When the White House promotes anti-Muslim bigots

Posted: May 22, 2003

IMMEDIATELY after the terror attacks of Sept. 11, the Bush administration said all the right things about Muslims and Arab-Americans.

President Bush visited a mosque in Washington and met with Muslim leaders. He also declared, on national TV, that Muslims and Arab-Americans were not behind the 9/11 terror (which they weren't) and that it was un-American to blame them.

But his positive words have been followed by bad deeds. A litany of anti-Arab and Muslim actions, including numerous ramifications of the Patriot Act, "voluntary" interviews and special immigration registration would be a vast list. Two recent actions dramatically illustrate insensitivity or, worse, real anti-Muslim and Arab bias in the White House.

Rev. Franklin Graham, son of evangelist Billy Graham, has called Islam a "wicked and violent religion." Extremist language like this should be criticized. But this friend of George W. Bush is rewarded with an invitation to the Pentagon to give the Good Friday homily.

Louis Farrakhan was rightly criticized after calling Judaism a "gutter religion" and one can only imagine the uproar if any administration invited him to give a sermon. Yet Franklin and other right-wing ministers, including Pat Robertson and Jerry Falwell, have engaged in bigoted tirades against Islam and Muslims.

Rather than being condemned, they are rewarded with access to the White House, Pentagon and even the suffering civilians of Iraq, (Graham's humanitarian organization, Samaritan's Purse, will lead an anti-Muslim evangelizing aid effort in Iraq with administration blessing).

If this weren't offensive enough, the administration has nominated Daniel Pipes to the U.S. Institute of Peace, an independent, nonpartisan federal institution created by Congress to promote the prevention, management and peaceful resolution of international conflicts.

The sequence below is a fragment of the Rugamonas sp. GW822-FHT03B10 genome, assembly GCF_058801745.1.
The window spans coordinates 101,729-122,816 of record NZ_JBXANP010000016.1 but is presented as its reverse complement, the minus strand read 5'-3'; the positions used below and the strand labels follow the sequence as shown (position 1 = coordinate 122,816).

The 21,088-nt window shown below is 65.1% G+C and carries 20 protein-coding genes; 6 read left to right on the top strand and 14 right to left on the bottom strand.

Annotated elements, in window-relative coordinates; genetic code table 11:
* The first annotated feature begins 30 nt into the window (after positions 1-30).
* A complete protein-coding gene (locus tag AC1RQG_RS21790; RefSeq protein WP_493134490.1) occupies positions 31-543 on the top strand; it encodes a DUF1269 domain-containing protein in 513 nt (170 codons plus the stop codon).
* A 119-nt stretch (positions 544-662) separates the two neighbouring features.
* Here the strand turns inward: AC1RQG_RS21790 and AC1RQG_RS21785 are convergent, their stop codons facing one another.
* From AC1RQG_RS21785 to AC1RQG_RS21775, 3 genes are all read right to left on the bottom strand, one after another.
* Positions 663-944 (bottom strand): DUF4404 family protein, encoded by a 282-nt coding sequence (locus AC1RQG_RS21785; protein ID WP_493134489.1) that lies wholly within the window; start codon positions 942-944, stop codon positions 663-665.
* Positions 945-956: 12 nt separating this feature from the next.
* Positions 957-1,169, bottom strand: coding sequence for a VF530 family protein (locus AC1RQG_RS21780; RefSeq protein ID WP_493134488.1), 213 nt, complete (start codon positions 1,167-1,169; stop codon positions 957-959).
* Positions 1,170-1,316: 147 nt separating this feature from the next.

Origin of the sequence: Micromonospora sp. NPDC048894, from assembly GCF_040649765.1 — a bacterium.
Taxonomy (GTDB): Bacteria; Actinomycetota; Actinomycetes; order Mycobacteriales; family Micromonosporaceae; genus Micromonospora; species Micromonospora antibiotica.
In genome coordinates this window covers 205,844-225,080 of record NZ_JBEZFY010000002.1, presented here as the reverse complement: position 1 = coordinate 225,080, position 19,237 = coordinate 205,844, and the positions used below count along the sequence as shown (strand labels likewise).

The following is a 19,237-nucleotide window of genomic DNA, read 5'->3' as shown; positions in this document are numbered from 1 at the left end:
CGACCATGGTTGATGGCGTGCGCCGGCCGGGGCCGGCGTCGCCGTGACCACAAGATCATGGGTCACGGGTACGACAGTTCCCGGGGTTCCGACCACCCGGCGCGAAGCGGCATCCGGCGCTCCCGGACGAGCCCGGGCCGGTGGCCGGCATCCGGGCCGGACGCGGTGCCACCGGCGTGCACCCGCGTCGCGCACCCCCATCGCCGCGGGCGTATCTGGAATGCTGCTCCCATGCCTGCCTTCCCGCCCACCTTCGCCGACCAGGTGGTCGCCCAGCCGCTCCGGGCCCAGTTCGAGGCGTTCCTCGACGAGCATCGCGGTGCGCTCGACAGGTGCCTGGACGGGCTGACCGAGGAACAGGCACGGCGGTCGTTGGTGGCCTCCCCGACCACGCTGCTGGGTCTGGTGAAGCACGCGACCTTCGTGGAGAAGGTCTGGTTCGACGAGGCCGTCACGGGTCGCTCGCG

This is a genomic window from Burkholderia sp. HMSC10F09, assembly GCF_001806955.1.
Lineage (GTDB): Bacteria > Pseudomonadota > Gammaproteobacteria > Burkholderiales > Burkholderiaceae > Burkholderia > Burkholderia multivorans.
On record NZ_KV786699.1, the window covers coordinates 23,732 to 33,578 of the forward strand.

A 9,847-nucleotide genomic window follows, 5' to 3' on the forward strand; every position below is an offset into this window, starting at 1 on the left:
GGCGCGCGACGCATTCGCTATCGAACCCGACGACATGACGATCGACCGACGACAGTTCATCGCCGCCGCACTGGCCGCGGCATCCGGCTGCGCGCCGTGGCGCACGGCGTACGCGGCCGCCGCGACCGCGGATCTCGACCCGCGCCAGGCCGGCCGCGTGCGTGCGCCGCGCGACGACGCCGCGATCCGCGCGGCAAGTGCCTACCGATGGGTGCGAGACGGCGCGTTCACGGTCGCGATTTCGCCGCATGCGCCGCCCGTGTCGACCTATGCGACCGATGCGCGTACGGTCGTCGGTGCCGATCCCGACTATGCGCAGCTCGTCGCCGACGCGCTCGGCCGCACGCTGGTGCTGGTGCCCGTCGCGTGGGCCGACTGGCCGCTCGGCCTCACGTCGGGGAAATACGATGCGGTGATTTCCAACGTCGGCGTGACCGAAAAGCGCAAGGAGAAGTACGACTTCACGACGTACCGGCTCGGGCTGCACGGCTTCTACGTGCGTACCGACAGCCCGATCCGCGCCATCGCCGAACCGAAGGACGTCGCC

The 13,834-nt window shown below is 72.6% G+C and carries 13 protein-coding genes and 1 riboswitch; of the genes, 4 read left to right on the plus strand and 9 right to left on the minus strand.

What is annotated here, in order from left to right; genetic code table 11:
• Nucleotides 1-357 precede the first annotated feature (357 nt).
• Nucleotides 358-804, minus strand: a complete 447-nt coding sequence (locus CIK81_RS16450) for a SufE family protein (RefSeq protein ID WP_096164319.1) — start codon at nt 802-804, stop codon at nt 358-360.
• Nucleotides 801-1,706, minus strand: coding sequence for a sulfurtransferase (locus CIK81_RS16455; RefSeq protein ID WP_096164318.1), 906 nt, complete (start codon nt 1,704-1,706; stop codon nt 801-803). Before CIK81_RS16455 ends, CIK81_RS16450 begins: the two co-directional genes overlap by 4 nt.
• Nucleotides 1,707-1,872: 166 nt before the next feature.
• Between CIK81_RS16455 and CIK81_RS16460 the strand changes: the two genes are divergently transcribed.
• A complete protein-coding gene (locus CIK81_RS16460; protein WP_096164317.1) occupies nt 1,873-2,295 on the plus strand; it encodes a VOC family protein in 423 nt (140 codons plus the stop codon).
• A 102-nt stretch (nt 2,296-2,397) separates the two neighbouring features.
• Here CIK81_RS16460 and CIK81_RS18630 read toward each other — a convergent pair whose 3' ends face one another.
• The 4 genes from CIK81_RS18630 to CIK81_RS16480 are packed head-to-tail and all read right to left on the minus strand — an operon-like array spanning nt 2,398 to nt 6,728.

Pipes is the founder and director of the Middle East Forum, a neo-conservative think tank that promotes Israel and low oil prices. There is no one who has demonized Islam and Arabs more in the United States than Pipes.

In 1990, he said: "Western European societies are unprepared for the massive immigration of brown-skinned peoples cooking strange foods and maintaining different standards of hygiene . . . All immigrants bring exotic customs and attitudes, but Muslim customs are more troublesome than most."

Pipes doesn't even believe in the premise of conflict resolution, one of the chief missions of the peace institute. As he recently explained, conflict resolution only comes "when one side gives up its goals," noting that is almost always the result of utter defeat.

Daniel Pipes also has a problem with academic freedom. He created Campus Watch, a Web site that encourages college students to report professors who do not advocate a pro-Israel agenda, an echo of McCarthyism. In effect, Daniel Pipes is an eloquent racist with a Ph.D.

While I believe in the protection of First Amendment speech no matter how hideous it may be, that does not mean that individuals who spew bigoted vitriol have to be nominated to government posts, invited into the People's House or given access to the fighting men and women of America.

Our country's greatness is based on tolerance and respect for differences. Just as anti-Semites are ostracized and denounced, so should anti-Muslims like Franklin Graham and Daniel Pipes.

America is not about hatred and bigotry, and the president should use the same yardstick for all religions.

Giving Pipes legitimacy for his racist and bigoted views by nominating him to the U.S. Institute for Peace and giving Graham a forum to preach his hate should be opposed by the president and by every American who cherishes diversity and tolerance. *

Marwan Kreidie is executive director of the Arab-American Development Corp. and teaches political science at Immaculata University.

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